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Your First Colonoscopy: What You Need to Know

From the Show: Staying Well
Summary: Even if colon cancer doesn't run in your family, it's still important to get a colonoscopy.
Air Date: 5/12/14
Duration: 10
Host: Melanie Cole, MS
Guest Bio: Daniel DeMarco, MD
Daniel Demarco Dan DeMarco was born in Natick, Massachusetts, on 28 September 1956 and grew up in that area. At age 13, his family moved to Dallas, Texas, where he has lived ever since.

He was accepted at the University of Texas Southwestern Medical School after three years at the University of Notre Dame. His training in internal medicine and gastroenterology was all at Baylor University Medical Center at Dallas (BUMC).

He finished his fellowship in gastroenterology in June 1985 and has been at BUMC ever since. In addition to his extremely busy practice, he participates actively in BUMC's teaching activities and has been twice elected Teacher of the Year.

Not only does he teach the medical residents, but he daily tutors the gastroenterology fellows. He has served as chairman or member of the Institutional Animal Use and Care Committee since 1995, the Liver Transplant Selection Committee since 1987, the Emergency Services Committee since 1992, and the Medical Advisory Committee of BUMC since 1999.

He has published 16 articles in peer-reviewed medical journals or chapters in prominent books.
    Your First Colonoscopy: What You Need to Know
    Have you ever had a colonoscopy?

    If you have, you may dread going back; and if you haven't had one yet, you're holding out for as long as you can.

    It's important not to put it off any longer.

    A colonoscopy allows your doctor to take a look at the inner lining of your large intestine, rectum and colon by using a long, thin, flexible tube. This test helps your doctor discover any ulcers, tumors, inflammation or bleeding.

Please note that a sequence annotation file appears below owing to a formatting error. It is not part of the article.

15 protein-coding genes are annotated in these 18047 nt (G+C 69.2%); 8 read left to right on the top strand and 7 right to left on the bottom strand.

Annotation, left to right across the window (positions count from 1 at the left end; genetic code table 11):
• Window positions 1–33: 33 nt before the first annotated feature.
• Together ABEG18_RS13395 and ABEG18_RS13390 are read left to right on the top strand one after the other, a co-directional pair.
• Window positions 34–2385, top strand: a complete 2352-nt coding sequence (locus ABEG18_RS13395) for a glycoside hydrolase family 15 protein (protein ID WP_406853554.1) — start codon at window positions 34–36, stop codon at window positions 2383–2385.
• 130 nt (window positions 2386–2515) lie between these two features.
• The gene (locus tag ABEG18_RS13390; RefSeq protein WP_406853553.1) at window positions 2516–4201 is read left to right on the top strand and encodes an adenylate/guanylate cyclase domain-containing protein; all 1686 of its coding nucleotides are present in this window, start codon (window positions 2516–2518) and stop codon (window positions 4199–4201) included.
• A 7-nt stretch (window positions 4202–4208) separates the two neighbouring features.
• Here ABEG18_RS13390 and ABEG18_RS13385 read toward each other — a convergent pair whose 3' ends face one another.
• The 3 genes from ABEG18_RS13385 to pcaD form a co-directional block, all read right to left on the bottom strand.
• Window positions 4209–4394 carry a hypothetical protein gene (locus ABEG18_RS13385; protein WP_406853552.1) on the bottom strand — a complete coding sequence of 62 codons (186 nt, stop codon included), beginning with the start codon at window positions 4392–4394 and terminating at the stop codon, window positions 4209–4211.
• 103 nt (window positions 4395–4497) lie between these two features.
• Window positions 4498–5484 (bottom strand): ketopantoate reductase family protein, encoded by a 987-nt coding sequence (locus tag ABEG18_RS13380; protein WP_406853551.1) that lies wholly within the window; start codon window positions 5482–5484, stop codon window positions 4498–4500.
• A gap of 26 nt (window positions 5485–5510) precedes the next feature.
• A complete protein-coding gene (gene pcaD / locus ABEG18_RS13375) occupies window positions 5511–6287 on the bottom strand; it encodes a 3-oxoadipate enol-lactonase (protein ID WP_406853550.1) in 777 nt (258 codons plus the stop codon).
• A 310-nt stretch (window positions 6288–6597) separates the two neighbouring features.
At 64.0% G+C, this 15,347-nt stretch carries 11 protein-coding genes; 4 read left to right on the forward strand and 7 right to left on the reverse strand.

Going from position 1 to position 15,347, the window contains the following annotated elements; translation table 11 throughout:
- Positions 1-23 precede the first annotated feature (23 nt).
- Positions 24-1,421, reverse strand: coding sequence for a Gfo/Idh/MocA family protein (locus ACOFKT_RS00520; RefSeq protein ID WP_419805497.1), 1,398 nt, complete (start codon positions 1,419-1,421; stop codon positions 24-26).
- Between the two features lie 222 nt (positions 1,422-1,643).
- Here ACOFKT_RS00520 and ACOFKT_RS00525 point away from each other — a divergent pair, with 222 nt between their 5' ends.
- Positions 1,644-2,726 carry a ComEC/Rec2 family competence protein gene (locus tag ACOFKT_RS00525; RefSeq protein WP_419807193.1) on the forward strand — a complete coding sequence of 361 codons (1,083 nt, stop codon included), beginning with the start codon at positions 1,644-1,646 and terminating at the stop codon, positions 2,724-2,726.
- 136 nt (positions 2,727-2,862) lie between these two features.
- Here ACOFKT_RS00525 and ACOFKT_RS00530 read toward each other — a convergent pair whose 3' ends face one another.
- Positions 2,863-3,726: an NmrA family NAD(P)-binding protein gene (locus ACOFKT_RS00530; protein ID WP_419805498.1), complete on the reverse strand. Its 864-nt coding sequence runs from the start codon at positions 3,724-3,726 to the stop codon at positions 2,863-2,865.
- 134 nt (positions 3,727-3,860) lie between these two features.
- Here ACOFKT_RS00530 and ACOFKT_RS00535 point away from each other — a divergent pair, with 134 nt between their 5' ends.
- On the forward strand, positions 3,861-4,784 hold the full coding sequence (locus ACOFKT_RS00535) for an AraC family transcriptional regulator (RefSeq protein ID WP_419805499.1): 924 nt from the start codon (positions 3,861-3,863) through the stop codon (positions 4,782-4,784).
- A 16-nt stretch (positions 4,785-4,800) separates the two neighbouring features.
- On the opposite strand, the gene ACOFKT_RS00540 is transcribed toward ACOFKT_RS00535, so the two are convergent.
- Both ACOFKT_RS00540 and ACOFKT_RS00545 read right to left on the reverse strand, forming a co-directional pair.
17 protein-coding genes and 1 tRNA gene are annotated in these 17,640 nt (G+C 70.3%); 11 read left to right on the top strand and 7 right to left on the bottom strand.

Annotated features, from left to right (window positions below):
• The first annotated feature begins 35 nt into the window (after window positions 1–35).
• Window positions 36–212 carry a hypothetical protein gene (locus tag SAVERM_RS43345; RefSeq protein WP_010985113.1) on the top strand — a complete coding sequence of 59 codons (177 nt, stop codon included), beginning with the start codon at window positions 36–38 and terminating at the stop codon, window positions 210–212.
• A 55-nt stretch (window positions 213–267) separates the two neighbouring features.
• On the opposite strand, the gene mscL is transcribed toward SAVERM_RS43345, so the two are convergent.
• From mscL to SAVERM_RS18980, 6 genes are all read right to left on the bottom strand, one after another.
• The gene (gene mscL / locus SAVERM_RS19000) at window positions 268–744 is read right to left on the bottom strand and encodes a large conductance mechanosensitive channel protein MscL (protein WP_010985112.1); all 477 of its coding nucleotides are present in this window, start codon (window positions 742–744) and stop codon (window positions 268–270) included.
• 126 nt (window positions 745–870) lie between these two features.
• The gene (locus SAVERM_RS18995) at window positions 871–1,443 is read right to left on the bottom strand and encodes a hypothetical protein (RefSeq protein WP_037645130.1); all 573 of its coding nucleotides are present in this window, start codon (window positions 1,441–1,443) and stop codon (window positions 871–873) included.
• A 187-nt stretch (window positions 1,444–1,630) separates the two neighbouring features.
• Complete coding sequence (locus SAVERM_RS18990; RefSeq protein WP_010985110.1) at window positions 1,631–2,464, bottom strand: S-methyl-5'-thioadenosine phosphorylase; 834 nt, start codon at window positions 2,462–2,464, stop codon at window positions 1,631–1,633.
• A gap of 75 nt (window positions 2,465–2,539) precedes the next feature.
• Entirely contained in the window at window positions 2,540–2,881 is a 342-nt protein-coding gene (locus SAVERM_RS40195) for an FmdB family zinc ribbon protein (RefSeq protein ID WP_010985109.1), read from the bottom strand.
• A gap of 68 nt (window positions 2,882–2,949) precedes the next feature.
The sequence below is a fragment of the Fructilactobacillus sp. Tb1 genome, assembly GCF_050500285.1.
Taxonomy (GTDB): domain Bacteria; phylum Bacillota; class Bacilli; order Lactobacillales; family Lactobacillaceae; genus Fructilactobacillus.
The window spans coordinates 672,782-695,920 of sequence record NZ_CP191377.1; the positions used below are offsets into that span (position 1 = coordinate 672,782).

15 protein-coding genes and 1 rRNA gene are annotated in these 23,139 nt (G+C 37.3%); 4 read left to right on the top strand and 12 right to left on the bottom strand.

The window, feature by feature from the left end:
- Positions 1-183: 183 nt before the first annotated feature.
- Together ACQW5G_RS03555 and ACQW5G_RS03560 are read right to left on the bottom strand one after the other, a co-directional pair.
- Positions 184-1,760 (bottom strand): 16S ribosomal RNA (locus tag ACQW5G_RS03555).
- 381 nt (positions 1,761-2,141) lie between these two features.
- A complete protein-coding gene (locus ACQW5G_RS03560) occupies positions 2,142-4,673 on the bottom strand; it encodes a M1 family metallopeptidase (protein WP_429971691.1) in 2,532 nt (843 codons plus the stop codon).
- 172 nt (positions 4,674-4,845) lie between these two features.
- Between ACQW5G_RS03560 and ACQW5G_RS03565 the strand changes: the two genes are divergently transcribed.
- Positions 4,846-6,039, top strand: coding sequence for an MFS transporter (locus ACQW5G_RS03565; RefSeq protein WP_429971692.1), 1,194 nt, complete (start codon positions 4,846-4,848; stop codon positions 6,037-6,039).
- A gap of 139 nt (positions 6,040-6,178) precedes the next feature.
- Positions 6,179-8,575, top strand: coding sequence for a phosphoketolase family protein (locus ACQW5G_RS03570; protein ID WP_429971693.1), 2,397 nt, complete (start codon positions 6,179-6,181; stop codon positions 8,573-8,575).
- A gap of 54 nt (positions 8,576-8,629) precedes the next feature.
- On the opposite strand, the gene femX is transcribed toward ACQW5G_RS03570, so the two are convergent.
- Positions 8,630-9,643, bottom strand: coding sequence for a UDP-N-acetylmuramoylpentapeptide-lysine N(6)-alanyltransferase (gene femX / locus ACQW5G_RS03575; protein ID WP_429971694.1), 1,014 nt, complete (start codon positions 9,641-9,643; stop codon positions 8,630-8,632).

The procedure sounds painful, invasive and unnecessary. Why would anyone need this, especially if you have stellar digestive health?

    Before opting out, there are many benefits you need to be aware of.

    Colorectal cancer, also known as colon cancer, is life threatening. In fact, according to the Centers for Disease Control and Prevention, of cancers that affect both men and women, colorectal cancer is the second leading cause of cancer-related deaths in the U.S.

    At what age should you start having routine colonoscopy procedures?

    Even if colon cancer doesn't run in your family, it's still important for both men and women to get a colonoscopy, starting at the age of 45 and with a follow-up every 10 years.

    What do you need to do to prep for a colonoscopy?

    Before your procedure, you need to clear out your colon, which takes one to two days. Unfortunately, you cannot skip this step; without proper preparation, your colonoscopy will not work. This prep involves drink a liquid that loosens your stools and cleans out your system.

    What else do you need to know before your colonoscopy?

    Medical Director of Digestive Disease Technology, Baylor Health Care System, Dr. Daniel DeMarco, shares why it's important to have a colonoscopy, how to prep for the procedure and how often you should be having one.